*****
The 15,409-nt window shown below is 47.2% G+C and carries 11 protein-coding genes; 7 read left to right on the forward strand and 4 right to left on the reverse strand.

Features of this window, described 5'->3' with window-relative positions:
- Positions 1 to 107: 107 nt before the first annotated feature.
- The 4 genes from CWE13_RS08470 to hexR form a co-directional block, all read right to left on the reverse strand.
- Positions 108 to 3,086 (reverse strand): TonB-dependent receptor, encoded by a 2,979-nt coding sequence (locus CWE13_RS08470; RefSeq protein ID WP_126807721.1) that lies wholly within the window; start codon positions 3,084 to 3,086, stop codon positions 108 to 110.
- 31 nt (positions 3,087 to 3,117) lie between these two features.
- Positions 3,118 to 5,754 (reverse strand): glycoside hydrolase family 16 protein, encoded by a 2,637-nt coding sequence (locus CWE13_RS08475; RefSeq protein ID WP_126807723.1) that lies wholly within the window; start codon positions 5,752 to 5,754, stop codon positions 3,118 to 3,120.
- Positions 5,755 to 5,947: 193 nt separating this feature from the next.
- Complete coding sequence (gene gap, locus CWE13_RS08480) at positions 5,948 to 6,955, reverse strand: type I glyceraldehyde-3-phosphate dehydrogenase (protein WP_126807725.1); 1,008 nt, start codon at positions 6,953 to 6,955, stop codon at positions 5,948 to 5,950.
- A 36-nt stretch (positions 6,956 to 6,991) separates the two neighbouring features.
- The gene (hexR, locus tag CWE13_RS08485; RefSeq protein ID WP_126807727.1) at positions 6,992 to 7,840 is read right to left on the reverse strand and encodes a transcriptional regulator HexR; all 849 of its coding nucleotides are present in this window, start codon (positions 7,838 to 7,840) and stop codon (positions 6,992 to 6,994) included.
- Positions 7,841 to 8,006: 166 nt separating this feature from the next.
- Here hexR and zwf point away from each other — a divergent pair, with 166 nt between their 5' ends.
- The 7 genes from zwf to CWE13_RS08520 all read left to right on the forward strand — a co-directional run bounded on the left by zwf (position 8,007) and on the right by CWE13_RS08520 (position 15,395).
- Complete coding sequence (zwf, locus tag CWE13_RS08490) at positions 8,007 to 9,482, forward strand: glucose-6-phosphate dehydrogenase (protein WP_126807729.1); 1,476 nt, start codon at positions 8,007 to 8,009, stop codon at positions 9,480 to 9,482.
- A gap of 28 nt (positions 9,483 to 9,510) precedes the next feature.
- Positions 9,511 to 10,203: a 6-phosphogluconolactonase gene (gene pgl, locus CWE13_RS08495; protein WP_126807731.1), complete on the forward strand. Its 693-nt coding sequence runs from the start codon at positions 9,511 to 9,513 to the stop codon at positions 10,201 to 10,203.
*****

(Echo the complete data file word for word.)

The 15,409-nt window shown below is 47.2% G+C and carries 11 protein-coding genes; 7 read left to right on the forward strand and 4 right to left on the reverse strand.

Features of this window, described 5'->3' with window-relative positions:
- Positions 1 to 107: 107 nt before the first annotated feature.
- The 4 genes from CWE13_RS08470 to hexR form a co-directional block, all read right to left on the reverse strand.
- Positions 108 to 3,086 (reverse strand): TonB-dependent receptor, encoded by a 2,979-nt coding sequence (locus CWE13_RS08470; RefSeq protein ID WP_126807721.1) that lies wholly within the window; start codon positions 3,084 to 3,086, stop codon positions 108 to 110.
- 31 nt (positions 3,087 to 3,117) lie between these two features.
- Positions 3,118 to 5,754 (reverse strand): glycoside hydrolase family 16 protein, encoded by a 2,637-nt coding sequence (locus CWE13_RS08475; RefSeq protein ID WP_126807723.1) that lies wholly within the window; start codon positions 5,752 to 5,754, stop codon positions 3,118 to 3,120.
- Positions 5,755 to 5,947: 193 nt separating this feature from the next.
- Complete coding sequence (gene gap, locus CWE13_RS08480) at positions 5,948 to 6,955, reverse strand: type I glyceraldehyde-3-phosphate dehydrogenase (protein WP_126807725.1); 1,008 nt, start codon at positions 6,953 to 6,955, stop codon at positions 5,948 to 5,950.
- A 36-nt stretch (positions 6,956 to 6,991) separates the two neighbouring features.
- The gene (hexR, locus tag CWE13_RS08485; RefSeq protein ID WP_126807727.1) at positions 6,992 to 7,840 is read right to left on the reverse strand and encodes a transcriptional regulator HexR; all 849 of its coding nucleotides are present in this window, start codon (positions 7,838 to 7,840) and stop codon (positions 6,992 to 6,994) included.
- Positions 7,841 to 8,006: 166 nt separating this feature from the next.
- Here hexR and zwf point away from each other — a divergent pair, with 166 nt between their 5' ends.
- The 7 genes from zwf to CWE13_RS08520 all read left to right on the forward strand — a co-directional run bounded on the left by zwf (position 8,007) and on the right by CWE13_RS08520 (position 15,395).
- Complete coding sequence (zwf, locus tag CWE13_RS08490) at positions 8,007 to 9,482, forward strand: glucose-6-phosphate dehydrogenase (protein WP_126807729.1); 1,476 nt, start codon at positions 8,007 to 8,009, stop codon at positions 9,480 to 9,482.
- A gap of 28 nt (positions 9,483 to 9,510) precedes the next feature.
- Positions 9,511 to 10,203: a 6-phosphogluconolactonase gene (gene pgl, locus CWE13_RS08495; protein WP_126807731.1), complete on the forward strand. Its 693-nt coding sequence runs from the start codon at positions 9,511 to 9,513 to the stop codon at positions 10,201 to 10,203.